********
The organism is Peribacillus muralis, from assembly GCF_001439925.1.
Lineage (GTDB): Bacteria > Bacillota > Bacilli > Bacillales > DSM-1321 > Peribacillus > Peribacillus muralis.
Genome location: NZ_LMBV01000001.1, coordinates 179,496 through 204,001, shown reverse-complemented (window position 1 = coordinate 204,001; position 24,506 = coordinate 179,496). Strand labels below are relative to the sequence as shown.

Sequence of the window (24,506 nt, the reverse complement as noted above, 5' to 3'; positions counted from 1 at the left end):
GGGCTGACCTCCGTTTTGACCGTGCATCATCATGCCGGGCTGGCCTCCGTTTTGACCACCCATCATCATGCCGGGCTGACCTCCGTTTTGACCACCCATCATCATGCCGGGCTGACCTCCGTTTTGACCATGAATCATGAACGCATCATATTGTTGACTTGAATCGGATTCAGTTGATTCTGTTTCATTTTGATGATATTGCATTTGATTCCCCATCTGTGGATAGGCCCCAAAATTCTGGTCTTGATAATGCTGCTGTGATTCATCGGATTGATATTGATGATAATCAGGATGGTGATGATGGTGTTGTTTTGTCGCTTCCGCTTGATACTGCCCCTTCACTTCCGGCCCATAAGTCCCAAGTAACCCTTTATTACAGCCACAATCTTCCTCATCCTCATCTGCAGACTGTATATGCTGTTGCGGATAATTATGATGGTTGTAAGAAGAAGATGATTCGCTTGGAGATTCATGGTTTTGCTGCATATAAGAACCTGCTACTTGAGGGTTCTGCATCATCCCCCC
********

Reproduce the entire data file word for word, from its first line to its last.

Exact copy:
The organism is Peribacillus muralis, from assembly GCF_001439925.1.
Lineage (GTDB): Bacteria > Bacillota > Bacilli > Bacillales > DSM-1321 > Peribacillus > Peribacillus muralis.
Genome location: NZ_LMBV01000001.1, coordinates 179,496 through 204,001, shown reverse-complemented (window position 1 = coordinate 204,001; position 24,506 = coordinate 179,496). Strand labels below are relative to the sequence as shown.

Sequence of the window (24,506 nt, the reverse complement as noted above, 5' to 3'; positions counted from 1 at the left end):
GGGCTGACCTCCGTTTTGACCGTGCATCATCATGCCGGGCTGGCCTCCGTTTTGACCACCCATCATCATGCCGGGCTGACCTCCGTTTTGACCACCCATCATCATGCCGGGCTGACCTCCGTTTTGACCATGAATCATGAACGCATCATATTGTTGACTTGAATCGGATTCAGTTGATTCTGTTTCATTTTGATGATATTGCATTTGATTCCCCATCTGTGGATAGGCCCCAAAATTCTGGTCTTGATAATGCTGCTGTGATTCATCGGATTGATATTGATGATAATCAGGATGGTGATGATGGTGTTGTTTTGTCGCTTCCGCTTGATACTGCCCCTTCACTTCCGGCCCATAAGTCCCAAGTAACCCTTTATTACAGCCACAATCTTCCTCATCCTCATCTGCAGACTGTATATGCTGTTGCGGATAATTATGATGGTTGTAAGAAGAAGATGATTCGCTTGGAGATTCATGGTTTTGCTGCATATAAGAACCTGCTACTTGAGGGTTCTGCATCATCCCCCC